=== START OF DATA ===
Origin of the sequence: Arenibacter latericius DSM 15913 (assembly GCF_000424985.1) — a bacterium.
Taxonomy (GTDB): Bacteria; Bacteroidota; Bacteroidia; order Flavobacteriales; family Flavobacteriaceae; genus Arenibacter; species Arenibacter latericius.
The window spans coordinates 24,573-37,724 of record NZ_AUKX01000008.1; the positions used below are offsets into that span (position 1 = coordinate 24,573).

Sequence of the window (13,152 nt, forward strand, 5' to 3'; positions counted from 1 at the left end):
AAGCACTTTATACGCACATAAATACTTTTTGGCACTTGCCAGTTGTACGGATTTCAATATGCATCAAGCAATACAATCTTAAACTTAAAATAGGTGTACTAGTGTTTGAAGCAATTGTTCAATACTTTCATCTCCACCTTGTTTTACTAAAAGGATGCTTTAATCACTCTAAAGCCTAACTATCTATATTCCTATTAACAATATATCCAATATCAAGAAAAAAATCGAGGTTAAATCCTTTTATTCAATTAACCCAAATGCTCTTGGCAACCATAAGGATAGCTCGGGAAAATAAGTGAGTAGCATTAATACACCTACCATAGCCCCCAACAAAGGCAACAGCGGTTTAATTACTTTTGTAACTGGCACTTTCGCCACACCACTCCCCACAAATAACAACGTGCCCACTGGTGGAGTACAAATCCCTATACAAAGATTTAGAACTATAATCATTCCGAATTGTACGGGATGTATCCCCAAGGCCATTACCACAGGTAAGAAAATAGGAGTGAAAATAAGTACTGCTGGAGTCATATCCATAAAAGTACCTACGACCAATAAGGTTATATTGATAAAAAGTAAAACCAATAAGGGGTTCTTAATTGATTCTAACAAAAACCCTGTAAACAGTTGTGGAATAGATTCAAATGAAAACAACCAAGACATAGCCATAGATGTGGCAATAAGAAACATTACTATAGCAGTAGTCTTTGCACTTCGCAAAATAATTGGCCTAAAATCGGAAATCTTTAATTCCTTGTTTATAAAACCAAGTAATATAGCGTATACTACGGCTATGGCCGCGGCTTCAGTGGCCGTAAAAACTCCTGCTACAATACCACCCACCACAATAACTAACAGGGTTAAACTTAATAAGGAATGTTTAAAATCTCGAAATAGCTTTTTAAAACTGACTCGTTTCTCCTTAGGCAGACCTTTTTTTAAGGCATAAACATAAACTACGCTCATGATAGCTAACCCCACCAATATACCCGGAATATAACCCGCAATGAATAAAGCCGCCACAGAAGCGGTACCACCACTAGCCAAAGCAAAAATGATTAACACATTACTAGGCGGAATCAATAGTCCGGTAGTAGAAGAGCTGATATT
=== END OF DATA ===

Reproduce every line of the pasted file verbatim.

Origin of the sequence: Arenibacter latericius DSM 15913 (assembly GCF_000424985.1) — a bacterium.
Taxonomy (GTDB): Bacteria; Bacteroidota; Bacteroidia; order Flavobacteriales; family Flavobacteriaceae; genus Arenibacter; species Arenibacter latericius.
The window spans coordinates 24,573-37,724 of record NZ_AUKX01000008.1; the positions used below are offsets into that span (position 1 = coordinate 24,573).

Sequence of the window (13,152 nt, forward strand, 5' to 3'; positions counted from 1 at the left end):
AAGCACTTTATACGCACATAAATACTTTTTGGCACTTGCCAGTTGTACGGATTTCAATATGCATCAAGCAATACAATCTTAAACTTAAAATAGGTGTACTAGTGTTTGAAGCAATTGTTCAATACTTTCATCTCCACCTTGTTTTACTAAAAGGATGCTTTAATCACTCTAAAGCCTAACTATCTATATTCCTATTAACAATATATCCAATATCAAGAAAAAAATCGAGGTTAAATCCTTTTATTCAATTAACCCAAATGCTCTTGGCAACCATAAGGATAGCTCGGGAAAATAAGTGAGTAGCATTAATACACCTACCATAGCCCCCAACAAAGGCAACAGCGGTTTAATTACTTTTGTAACTGGCACTTTCGCCACACCACTCCCCACAAATAACAACGTGCCCACTGGTGGAGTACAAATCCCTATACAAAGATTTAGAACTATAATCATTCCGAATTGTACGGGATGTATCCCCAAGGCCATTACCACAGGTAAGAAAATAGGAGTGAAAATAAGTACTGCTGGAGTCATATCCATAAAAGTACCTACGACCAATAAGGTTATATTGATAAAAAGTAAAACCAATAAGGGGTTCTTAATTGATTCTAACAAAAACCCTGTAAACAGTTGTGGAATAGATTCAAATGAAAACAACCAAGACATAGCCATAGATGTGGCAATAAGAAACATTACTATAGCAGTAGTCTTTGCACTTCGCAAAATAATTGGCCTAAAATCGGAAATCTTTAATTCCTTGTTTATAAAACCAAGTAATATAGCGTATACTACGGCTATGGCCGCGGCTTCAGTGGCCGTAAAAACTCCTGCTACAATACCACCCACCACAATAACTAACAGGGTTAAACTTAATAAGGAATGTTTAAAATCTCGAAATAGCTTTTTAAAACTGACTCGTTTCTCCTTAGGCAGACCTTTTTTTAAGGCATAAACATAAACTACGCTCATGATAGCTAACCCCACCAATATACCCGGAATATAACCCGCAATGAATAAAGCCGCCACAGAAGCGGTACCACCACTAGCCAAAGCAAAAATGATTAACACATTACTAGGCGGAATCAATAGTCCGGTAGTAGAAGAGCTGATATT